But then, you know, I think that the main way that I sort of support those companies in terms of that validation work that needs to happen is through a mix of doing it, you know, with them. So actually being there facilitating, you know, workshops, sprints, whatever with them, but then also kind of being a coach or an advisor on those things too.
So, you know, can give you an example, like, talking with a friend right now, somebody who was a very early product manager atFlatiron Health, which is one of Google ventures largest, most successful investments. He left Flatiron a couple of years ago, and he's been working on a couple of different projects and he's got a new concept. He just came up with it about a month ago and. He he's been talking to me and Jake about, you know, sort of this new idea and we're having a lot of conversations with him about what do I need to figure out? What do I need to learn in order to know if this is something and so literally going through like , I, you know, picturing an email exchange with him the other day where he was like, this is the question I'm trying to answer with this next round of prototyping. Do you think that's right. And I sort of wrote back and was like, I think that's right. But I think there's two questions before that question. Like, I think you need to know these things before it makes sense to try to answer that thing.
And so it's just that, and then in that particular case, like, Jake actually like sort of facilitated a sprint with them. Like he wasn't in the full five days, but he would get them started on one day and then like go away and then come back the next day and sort of check in with them. So, that's kind of just to give you a sense of the style and the feel of how we, we try to support companies in that way.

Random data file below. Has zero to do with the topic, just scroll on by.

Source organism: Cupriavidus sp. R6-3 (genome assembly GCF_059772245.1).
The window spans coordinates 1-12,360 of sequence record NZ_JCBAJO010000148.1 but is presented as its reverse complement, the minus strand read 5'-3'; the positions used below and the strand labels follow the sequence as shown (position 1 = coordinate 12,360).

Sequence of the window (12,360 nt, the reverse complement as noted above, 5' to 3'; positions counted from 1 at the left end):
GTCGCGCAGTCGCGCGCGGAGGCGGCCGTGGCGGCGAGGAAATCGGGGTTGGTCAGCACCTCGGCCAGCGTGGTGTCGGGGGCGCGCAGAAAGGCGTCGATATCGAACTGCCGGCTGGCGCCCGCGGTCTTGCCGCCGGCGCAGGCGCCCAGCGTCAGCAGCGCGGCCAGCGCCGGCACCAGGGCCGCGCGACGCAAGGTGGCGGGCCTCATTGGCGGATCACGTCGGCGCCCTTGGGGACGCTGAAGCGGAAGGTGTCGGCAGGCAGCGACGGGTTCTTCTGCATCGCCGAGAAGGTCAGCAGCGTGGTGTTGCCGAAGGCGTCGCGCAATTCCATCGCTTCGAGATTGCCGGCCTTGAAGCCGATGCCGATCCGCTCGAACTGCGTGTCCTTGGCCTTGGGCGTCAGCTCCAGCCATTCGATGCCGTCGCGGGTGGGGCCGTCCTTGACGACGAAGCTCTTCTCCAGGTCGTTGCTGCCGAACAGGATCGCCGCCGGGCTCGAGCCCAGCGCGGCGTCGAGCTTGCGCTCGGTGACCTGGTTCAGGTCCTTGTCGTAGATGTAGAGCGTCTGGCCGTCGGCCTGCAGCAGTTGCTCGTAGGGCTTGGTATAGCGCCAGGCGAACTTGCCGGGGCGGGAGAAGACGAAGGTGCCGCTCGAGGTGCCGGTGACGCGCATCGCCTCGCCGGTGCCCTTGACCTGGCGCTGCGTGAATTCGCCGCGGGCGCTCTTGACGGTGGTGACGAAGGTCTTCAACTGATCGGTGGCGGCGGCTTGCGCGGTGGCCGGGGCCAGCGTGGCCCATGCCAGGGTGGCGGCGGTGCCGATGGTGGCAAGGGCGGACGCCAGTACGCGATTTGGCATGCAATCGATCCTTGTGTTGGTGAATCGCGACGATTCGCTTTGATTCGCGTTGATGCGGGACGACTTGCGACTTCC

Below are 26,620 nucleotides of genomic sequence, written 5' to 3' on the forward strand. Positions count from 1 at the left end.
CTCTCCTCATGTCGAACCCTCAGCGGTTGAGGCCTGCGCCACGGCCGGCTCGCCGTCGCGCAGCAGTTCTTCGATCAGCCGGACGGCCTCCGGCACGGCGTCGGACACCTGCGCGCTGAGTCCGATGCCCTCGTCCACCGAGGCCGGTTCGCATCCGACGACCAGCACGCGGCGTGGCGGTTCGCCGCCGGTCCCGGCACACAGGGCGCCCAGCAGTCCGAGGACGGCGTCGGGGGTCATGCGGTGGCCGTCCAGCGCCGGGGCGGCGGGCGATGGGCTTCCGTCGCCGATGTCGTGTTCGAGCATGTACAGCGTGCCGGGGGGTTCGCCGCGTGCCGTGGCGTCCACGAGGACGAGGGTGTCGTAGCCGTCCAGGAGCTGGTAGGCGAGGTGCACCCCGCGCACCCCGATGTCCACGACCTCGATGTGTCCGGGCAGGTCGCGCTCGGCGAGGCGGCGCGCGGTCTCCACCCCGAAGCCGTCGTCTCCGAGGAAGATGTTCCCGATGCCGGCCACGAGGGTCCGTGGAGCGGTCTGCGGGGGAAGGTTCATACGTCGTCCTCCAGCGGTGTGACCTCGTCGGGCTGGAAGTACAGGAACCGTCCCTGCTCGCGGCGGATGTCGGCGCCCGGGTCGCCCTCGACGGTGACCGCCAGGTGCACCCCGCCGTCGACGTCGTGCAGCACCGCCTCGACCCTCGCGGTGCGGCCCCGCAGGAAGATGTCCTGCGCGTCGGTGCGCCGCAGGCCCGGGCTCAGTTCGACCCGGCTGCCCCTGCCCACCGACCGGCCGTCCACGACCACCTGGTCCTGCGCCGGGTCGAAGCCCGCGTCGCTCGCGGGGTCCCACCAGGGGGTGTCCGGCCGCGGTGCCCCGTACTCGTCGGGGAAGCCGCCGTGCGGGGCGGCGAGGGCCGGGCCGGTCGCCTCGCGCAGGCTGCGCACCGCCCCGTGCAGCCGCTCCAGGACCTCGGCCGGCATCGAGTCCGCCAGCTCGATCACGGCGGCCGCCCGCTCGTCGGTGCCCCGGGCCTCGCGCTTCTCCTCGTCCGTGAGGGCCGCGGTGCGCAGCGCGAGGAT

Robert Kaminski: Awesome. Well, I guess John, to kind of wrap us up today, you know, one question that's kind of interesting and I think it brings it kind of back home too, is like you're back in the Midwest. Obviously COVID has impacted things. Like what's your point of view? Like you're in the Midwest, not the Bay area, you're around all venture funding. Like how are you looking at that in today's age? Can people raise and build successful startups outside of the Bay area? I would assume yes, but what are your thoughts on that?
John Zeratsky: Totally - I think that the, I mean, I don't want to pretend that like, Wisconsin is the same as the Bay area in terms of, you know, entrepreneurial activity. But I think that like even before COVID Wisconsin, you know, the Midwest, like a bunch of different regions, you know, the Southwest, the Rockies, the Southeast, like all these regions that hadn't traditionally been known as sort of like startup hubs have just made amazing progress. I mean, the resources the shifts in mindsets the kind of shifting expectations around what's even possible or doable or normal have shifted having capital available. Those things were already like coming along. I think that the pandemic completely changed the game though.
Like, I think that, I mean that even the like San Francisco Bay area VCs, a lot of them, aren't in San Francisco right now. They haven't been there for over a year. They're, you know, like they're at their, you know, family home, back, wherever they're from, or they're like in a vacation home, or they're like, you know, they're in Southern California because why not? Because the weather is nice. Like people have just sort of fanned out everywhere.
And I actually know here in, in Wisconsin or here in Milwaukee, I should say like, I have started like a list of like, what I'm calling like stealth tech people who are here. Like I have a friend, I just learned actually that he he moved here, he works for Coinbase. Like there's like another, like new friend who like was at this like pretty, pretty major FinTech startup in Seattle who just moved to Milwaukee.
Like there's, you know, I think -once things start to open up and we're able to like gather and we're able to sort of build community in person again, you're going to see a lot of those people in those relationships come out of stealth because there's been over the last year and a half, there's been this like redistribution, you know, like from these lots of people in like a couple of places, it's just mushed out a little bit. And like, maybe the peaks are still like a little bit higher in some places, but the valleys are like, not as low. So there's just kind of like people everywhere.